Day 218

Over the weekend, I had the opportunity to check out several of Chicago’s great neighborhoods. I first ventured to Lincoln Park (not to be confused with Linkin Park), where I spent some time relaxing along their tree-lined streets and lush park grounds. From there, I headed northwest to Logan Square for a drink at Revolution Brewing—one of my favorite breweries in the country. Along the way, I even found time to stop in a few of Milwaukee Ave’s great shops and eateries, while doing my best to keep my wallet tucked away. I’m not sure if the Logan Square / Wicker Park areas are considered Chicago’s “Williamsburg,” but it certainly seemed that way to me. At the very least, I know where I should head for brunch from now on.

Next, I headed back to The Loop, which houses much of Chicago’s downtown area. As I walked back through the streets, still peering into an interesting shop every now and then, I began to realize that one of the most appealing aspects of a city like Chicago is choice. Since my past few stops have been smaller cities, at least compared to the likes of Chicago, LA and NYC, I almost forgot how much choice you have in a city this size. Don’t get me wrong, every place I’ve visited will have all the things you need. But do they have everything you want? When you’re in an NYC or Philadelphia, there's no denying that you’re going to find more variety. While Memphis may have a great Peruvian eatery, chances are you’ll find at least 2 or 3 of them here in Chicago. The same goes for coffee shops, stores, chain restaurants, parks, jobs, etc.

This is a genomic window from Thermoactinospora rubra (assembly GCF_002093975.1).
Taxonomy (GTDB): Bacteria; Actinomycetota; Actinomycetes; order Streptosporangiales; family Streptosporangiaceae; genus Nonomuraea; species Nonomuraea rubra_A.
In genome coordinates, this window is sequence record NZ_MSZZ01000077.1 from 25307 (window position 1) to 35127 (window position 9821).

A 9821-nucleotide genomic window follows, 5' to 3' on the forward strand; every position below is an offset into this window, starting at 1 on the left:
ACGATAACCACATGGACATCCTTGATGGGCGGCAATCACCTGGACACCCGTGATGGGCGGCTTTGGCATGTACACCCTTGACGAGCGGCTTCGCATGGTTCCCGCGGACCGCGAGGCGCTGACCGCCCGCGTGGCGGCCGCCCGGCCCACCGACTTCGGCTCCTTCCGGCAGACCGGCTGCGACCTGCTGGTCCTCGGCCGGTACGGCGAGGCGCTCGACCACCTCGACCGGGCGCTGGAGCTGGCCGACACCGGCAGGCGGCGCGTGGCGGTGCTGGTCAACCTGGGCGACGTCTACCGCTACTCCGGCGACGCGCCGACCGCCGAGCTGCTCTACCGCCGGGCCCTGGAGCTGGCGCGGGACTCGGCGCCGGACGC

Of course, that doesn’t make one city any better than another, but it does offer an interesting choice when searching for a place to live. Are you always looking for something new and better? Or do you want comfort and familiarity? That’s a choice I’ve struggled with before and I’m sure it will come around again once this project is over. That's why it's so important to find a city that fits your lifestyle. If you can't connect with the place you live, you'll never be happy there. 


Day 190

As expected, I had a very eventful weekend here in St. Louis. It all started Friday, when my hosts and I headed to the National Donut Day Celebration, presented by Strange Donuts. The event showcased some of the area’s most delectable bites and brews, such as curried chicken salad from Mai Lee, gelato from Pastaria and craft beers from the likes of 4 Hands and Modern. However, one of the coolest things I came across was the booth for Treehouse Networkshop, a local event series that brings entrepreneurs and young professionals together to swap inspiring stories and motivational content. I don’t think I’ll have time to take part in one while I’m here, but it’s a great idea indeed.

I’d also be remiss if I didn’t mention that I met a pair of Clevelanders at the event. They gave me a bit of insight into what it’s like living here—from the NE Ohio perspective—and I got a chance to tell them all about #TGAA. It was a great chat and the experience continued my trend of meeting fellow Ohioans at each of my stops.

On Saturday, I decided to wander around the downtown area a bit. Unfortunately, Mother Nature hit me with a rain delay and I didn’t get to see as much as I had hoped. I did get to checkout Ballpark Village though. I’m not a huge sports guy, but even I can see how great this complex is. It offers several bars, restaurants and clubs; and at Fox Sports Midwest Live, you’ll even find a 36-foot TV behind the bar. For those wondering, it’s the largest non-stadium TV in the Midwest.